Miami Herbert celebrates its fifth annual Chief Sustainability Officer Summit & Symposium

Miami Herbert celebrates its fifth annual Chief Sustainability Officer Summit & Symposium

John Koudounis, CEO of Calamos Investments
By Cibeles Duran

John Koudounis, CEO of Calamos Investments

Miami Herbert celebrates its fifth annual Chief Sustainability Officer Summit & Symposium

By Cibeles Duran
The Summit brought together top professionals and faculty for discussions on the major developments and trends in sustainable business.

On March 24, Miami Herbert Business School hosted its fifth annual Chief Sustainability Officer Summit & Symposium, a day-long virtual and in-person event featuring prominent corporate leaders who joined faculty to discuss the latest developments and future prospects in sustainable business. The premier event supports Miami Herbert’s robust offering in the field, which includes the only STEM-certified Master in Sustainable Business in the United States, as well as a minor for undergraduates and an upcoming co-major option.

“We have been building a solid foundation at Miami Herbert. Now, as the master’s program produces graduates that go out into the world, or undergraduates that move up to the graduate program, we start to see a natural momentum take over,” Daniel Hicks, CSO Summit & Symposium founder and economics lecturer, says in an interview. He calls this year “a turning point” for the event, as corporate sponsors joined the effort.

Orestes Hernandez, philanthropy officer for corporate sponsorships, expands: “In its initial four years, the event helped to put Miami Herbert and the University of Miami at the forefront of the global conversation on sustainable business concepts. Now, in its fifth year, the CSO Summit is sponsored by a number of prominent national brands primarily because of that elevated stature.”

The event was presented by Calamos Investments, a global mutual fund and wealth management company, and additionally sponsored by Southern Glazer's Wine & Spirits, AutoNation, Baptist Health South Florida, and Coca-Cola Beverages Florida.

Discussions included reflections on moments, such as financial crises, social unrest, and more recently the COVID-19 pandemic, that have led to a business perspective more focused on environmental, social, and governance issues.

“ESG was not even an acronym that the financial industry had in its radar until the financial crisis of 2008,” noted speaker John Koudounis, CEO of Calamos Investments. “In the coming years, ESG will not only be a main component of investing, but also one of the top drivers to reaching positive flows and driving outcomes.”  

Yet steering companies towards a greater impact on societal wellbeing is not void of challenges, observed CSO of Apollo Global Management Dave Stangis. “It is more complicated than just trying to do the right thing,” he stated. “There is much governance, transparency, and engagement that is required.”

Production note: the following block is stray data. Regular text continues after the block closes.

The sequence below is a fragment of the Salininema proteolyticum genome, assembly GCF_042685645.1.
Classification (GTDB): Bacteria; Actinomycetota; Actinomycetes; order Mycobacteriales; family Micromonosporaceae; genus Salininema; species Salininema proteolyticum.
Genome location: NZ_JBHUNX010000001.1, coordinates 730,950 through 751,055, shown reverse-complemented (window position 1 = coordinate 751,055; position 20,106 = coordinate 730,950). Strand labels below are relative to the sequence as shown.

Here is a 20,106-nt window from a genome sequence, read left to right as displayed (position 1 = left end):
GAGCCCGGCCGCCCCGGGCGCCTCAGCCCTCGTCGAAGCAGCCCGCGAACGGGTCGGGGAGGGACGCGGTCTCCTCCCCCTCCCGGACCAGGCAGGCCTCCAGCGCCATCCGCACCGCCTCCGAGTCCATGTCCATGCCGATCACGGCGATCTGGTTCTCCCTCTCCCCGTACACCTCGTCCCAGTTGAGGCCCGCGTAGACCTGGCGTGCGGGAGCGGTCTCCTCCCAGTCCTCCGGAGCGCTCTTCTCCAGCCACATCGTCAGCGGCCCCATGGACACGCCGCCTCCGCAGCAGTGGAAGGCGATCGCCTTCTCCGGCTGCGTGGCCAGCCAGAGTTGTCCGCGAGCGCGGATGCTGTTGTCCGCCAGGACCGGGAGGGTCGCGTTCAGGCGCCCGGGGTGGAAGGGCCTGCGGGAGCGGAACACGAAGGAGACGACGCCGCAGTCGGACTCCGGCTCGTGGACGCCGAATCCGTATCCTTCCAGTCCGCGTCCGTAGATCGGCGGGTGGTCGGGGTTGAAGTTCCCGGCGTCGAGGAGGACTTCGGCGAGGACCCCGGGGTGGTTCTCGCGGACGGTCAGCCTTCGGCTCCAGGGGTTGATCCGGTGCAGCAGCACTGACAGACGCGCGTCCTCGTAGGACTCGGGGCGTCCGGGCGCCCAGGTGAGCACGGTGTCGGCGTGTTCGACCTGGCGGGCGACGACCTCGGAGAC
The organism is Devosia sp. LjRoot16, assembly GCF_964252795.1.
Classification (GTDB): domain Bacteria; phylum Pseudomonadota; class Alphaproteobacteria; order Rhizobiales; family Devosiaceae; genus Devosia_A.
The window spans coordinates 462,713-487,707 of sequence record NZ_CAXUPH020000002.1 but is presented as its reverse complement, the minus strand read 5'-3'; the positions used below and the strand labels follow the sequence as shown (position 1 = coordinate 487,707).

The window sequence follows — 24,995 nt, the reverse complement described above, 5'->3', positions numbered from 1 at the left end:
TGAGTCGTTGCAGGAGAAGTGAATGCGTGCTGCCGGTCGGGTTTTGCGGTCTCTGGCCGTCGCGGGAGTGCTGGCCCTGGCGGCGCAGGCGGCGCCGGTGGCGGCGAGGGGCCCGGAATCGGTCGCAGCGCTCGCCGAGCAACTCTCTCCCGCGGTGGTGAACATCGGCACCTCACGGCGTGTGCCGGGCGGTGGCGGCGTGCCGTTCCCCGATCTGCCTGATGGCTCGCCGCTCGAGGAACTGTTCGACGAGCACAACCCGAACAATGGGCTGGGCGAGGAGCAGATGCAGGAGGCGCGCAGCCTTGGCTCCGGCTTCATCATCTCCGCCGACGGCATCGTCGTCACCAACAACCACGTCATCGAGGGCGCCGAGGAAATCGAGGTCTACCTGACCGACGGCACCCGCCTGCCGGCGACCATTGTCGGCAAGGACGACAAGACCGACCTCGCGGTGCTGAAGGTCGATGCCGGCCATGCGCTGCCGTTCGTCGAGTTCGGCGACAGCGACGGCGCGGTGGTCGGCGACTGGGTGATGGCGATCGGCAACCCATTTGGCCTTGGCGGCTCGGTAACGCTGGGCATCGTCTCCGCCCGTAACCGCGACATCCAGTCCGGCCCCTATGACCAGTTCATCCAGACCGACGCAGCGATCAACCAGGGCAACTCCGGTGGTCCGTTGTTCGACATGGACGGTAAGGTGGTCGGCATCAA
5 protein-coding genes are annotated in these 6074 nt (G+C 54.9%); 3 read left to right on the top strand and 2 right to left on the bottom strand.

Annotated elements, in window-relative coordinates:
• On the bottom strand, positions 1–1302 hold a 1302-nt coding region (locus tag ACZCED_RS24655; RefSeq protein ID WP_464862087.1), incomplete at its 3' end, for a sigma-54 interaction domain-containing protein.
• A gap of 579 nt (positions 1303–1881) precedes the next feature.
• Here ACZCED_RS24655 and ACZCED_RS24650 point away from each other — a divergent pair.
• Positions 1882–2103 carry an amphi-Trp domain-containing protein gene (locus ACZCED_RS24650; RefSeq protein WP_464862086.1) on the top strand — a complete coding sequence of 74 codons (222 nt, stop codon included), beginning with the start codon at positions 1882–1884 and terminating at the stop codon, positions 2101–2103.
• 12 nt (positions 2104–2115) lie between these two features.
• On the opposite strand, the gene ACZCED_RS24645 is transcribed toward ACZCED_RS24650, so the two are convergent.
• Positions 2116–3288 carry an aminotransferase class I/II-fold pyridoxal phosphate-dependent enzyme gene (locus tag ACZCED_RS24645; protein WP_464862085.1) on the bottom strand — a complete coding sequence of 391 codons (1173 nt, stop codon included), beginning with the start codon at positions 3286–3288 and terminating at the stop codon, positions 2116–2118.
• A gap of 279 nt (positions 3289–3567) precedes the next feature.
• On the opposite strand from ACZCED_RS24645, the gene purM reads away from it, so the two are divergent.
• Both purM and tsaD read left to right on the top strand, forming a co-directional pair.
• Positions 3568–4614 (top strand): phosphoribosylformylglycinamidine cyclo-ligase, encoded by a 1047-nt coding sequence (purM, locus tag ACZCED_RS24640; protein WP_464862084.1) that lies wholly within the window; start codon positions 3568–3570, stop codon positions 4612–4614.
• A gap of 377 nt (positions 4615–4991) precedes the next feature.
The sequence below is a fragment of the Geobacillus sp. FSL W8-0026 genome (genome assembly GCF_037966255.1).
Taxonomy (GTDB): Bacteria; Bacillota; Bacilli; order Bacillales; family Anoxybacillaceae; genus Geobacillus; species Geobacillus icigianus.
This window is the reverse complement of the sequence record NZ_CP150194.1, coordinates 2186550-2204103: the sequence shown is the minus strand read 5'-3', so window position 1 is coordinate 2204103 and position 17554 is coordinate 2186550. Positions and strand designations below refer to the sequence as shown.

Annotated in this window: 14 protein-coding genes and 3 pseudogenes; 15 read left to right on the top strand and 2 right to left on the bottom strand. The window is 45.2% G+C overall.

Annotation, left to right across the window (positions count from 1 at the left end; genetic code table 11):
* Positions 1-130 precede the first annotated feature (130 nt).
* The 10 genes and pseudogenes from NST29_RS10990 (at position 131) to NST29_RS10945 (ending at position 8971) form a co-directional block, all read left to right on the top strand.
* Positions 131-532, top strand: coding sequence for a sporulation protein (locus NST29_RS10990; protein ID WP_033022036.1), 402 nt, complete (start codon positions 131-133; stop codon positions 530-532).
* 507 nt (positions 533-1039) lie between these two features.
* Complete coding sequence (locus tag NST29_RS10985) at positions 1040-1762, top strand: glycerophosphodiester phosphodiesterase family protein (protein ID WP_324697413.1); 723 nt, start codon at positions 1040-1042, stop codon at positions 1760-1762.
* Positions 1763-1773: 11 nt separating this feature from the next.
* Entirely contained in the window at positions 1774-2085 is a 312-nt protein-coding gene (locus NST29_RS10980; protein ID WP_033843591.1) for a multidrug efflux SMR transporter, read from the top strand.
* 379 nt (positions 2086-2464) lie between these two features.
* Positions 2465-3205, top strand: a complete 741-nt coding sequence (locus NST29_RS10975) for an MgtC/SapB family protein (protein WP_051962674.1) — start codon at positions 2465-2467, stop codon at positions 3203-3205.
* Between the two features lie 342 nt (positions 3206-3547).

Chief sustainability officers work to identify the opportunities and handle the challenges, which include mitigating a company’s environmental footprint, addressing societal concerns, and preparing for and responding to a crisis.

Royal Caribbean CSO Silvia Garrigo, for instance, spoke of the company’s operations as “a floating city” requiring in-house power generation, water production, and waste management while striving to be “good stewards” of the societies and communities that they visit.

Similarly, Jennifer Motles, CSO of Philip Morris International, spoke about such goals as eradicating child labor in some of the countries of their supply chain, transforming factories from cigarette production sites to other products, and preparing workers with the necessary skills to adjust to the changes.

Represented firms also included Boston Scientific, the Florida Hospital Association, Miami Dolphins, HSBC, Deloitte & Touche, and Office Depot, among others, as summit sessions spanned topics across the health care, sports, investment, and corporate reporting industries. Former University of Miami president and current Trustee Professor of Political Science and Health Policy Donna Shalala as well as former NBA player Amar’e Stoudemire also headlined conference sessions.

The event additionally emphasized entrepreneurship, with innovators from around the world gathering to present their solutions for more sustainable products and businesses through Miami Herbert’s new UScale program.

“Miami Herbert is bringing in thought leaders from around the world to work and interact with their students,” noted Erin Black, vice president of sustainability and risk management at Coca-Cola Beverages Florida. “Faculty are bringing startups in the entrepreneurial space but also have that long-term thinking of what a holistic and healthy supply chain looks like in a business. When you combine those two things together, it’s a win.”

Hicks hopes to further strengthen the CSO Summit as a gathering of corporate and academic thought leadership, a local networking opportunity, and a source for information and cutting-edge research for students, sustainability professionals, and the broader business community. As the annual symposium gains visibility and support, he is poised to meet his objective.